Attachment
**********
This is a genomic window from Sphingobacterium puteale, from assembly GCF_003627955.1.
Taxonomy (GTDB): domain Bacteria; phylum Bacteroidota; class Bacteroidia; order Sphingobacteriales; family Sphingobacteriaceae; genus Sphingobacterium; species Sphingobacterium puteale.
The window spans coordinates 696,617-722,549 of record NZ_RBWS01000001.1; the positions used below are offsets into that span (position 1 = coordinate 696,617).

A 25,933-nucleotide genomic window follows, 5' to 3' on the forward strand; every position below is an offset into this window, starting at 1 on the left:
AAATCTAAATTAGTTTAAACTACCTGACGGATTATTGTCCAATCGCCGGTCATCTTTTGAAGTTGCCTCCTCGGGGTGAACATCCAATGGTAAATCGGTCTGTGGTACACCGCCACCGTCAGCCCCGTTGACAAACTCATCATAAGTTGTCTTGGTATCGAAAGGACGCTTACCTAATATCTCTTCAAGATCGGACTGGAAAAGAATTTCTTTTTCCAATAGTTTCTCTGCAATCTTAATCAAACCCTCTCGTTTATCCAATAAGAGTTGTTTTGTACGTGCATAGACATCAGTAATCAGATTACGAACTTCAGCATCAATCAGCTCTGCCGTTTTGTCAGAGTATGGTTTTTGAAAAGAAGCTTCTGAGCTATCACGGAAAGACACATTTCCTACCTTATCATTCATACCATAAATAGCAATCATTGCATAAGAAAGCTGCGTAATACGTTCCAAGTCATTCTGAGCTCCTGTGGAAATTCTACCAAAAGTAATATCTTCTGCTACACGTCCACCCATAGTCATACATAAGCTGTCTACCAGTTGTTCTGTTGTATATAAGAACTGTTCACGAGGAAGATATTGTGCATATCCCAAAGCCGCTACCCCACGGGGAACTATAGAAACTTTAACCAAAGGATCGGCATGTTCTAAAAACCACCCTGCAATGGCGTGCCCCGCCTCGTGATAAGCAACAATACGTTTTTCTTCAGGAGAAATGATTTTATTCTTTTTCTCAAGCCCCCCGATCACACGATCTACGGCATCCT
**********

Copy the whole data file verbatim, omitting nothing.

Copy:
This is a genomic window from Sphingobacterium puteale, from assembly GCF_003627955.1.
Taxonomy (GTDB): domain Bacteria; phylum Bacteroidota; class Bacteroidia; order Sphingobacteriales; family Sphingobacteriaceae; genus Sphingobacterium; species Sphingobacterium puteale.
The window spans coordinates 696,617-722,549 of record NZ_RBWS01000001.1; the positions used below are offsets into that span (position 1 = coordinate 696,617).

A 25,933-nucleotide genomic window follows, 5' to 3' on the forward strand; every position below is an offset into this window, starting at 1 on the left:
AAATCTAAATTAGTTTAAACTACCTGACGGATTATTGTCCAATCGCCGGTCATCTTTTGAAGTTGCCTCCTCGGGGTGAACATCCAATGGTAAATCGGTCTGTGGTACACCGCCACCGTCAGCCCCGTTGACAAACTCATCATAAGTTGTCTTGGTATCGAAAGGACGCTTACCTAATATCTCTTCAAGATCGGACTGGAAAAGAATTTCTTTTTCCAATAGTTTCTCTGCAATCTTAATCAAACCCTCTCGTTTATCCAATAAGAGTTGTTTTGTACGTGCATAGACATCAGTAATCAGATTACGAACTTCAGCATCAATCAGCTCTGCCGTTTTGTCAGAGTATGGTTTTTGAAAAGAAGCTTCTGAGCTATCACGGAAAGACACATTTCCTACCTTATCATTCATACCATAAATAGCAATCATTGCATAAGAAAGCTGCGTAATACGTTCCAAGTCATTCTGAGCTCCTGTGGAAATTCTACCAAAAGTAATATCTTCTGCTACACGTCCACCCATAGTCATACATAAGCTGTCTACCAGTTGTTCTGTTGTATATAAGAACTGTTCACGAGGAAGATATTGTGCATATCCCAAAGCCGCTACCCCACGGGGAACTATAGAAACTTTAACCAAAGGATCGGCATGTTCTAAAAACCACCCTGCAATGGCGTGCCCCGCCTCGTGATAAGCAACAATACGTTTTTCTTCAGGAGAAATGATTTTATTCTTTTTCTCAAGCCCCCCGATCACACGATCTACGGCATCCT